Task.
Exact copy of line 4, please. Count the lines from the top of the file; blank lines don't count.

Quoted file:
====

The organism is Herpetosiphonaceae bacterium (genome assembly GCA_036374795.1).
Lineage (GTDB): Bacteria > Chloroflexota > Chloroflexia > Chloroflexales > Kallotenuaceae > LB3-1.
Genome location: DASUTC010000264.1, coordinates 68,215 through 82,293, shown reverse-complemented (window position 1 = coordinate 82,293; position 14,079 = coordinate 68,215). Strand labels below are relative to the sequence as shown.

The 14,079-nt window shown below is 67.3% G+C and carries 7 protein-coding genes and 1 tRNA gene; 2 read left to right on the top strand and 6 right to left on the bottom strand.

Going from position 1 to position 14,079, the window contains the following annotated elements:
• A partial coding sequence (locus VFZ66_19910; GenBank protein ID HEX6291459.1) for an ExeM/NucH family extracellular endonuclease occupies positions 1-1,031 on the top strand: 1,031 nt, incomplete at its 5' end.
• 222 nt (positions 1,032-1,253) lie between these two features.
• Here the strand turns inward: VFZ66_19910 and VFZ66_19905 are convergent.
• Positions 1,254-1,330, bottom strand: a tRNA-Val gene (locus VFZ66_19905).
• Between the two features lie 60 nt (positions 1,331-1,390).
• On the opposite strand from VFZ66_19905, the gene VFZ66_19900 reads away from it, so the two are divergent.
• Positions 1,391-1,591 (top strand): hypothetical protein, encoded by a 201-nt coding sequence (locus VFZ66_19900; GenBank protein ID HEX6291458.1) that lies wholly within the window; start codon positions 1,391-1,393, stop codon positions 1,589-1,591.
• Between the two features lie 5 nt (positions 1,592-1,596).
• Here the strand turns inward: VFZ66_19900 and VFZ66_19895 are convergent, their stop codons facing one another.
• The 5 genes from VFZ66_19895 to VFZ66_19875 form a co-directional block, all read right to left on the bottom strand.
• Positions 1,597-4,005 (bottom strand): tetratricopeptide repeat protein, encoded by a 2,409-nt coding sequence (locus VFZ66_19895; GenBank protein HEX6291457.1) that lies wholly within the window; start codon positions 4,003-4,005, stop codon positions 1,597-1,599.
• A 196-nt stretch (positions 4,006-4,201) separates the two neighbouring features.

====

The 14,079-nt window shown below is 67.3% G+C and carries 7 protein-coding genes and 1 tRNA gene; 2 read left to right on the top strand and 6 right to left on the bottom strand.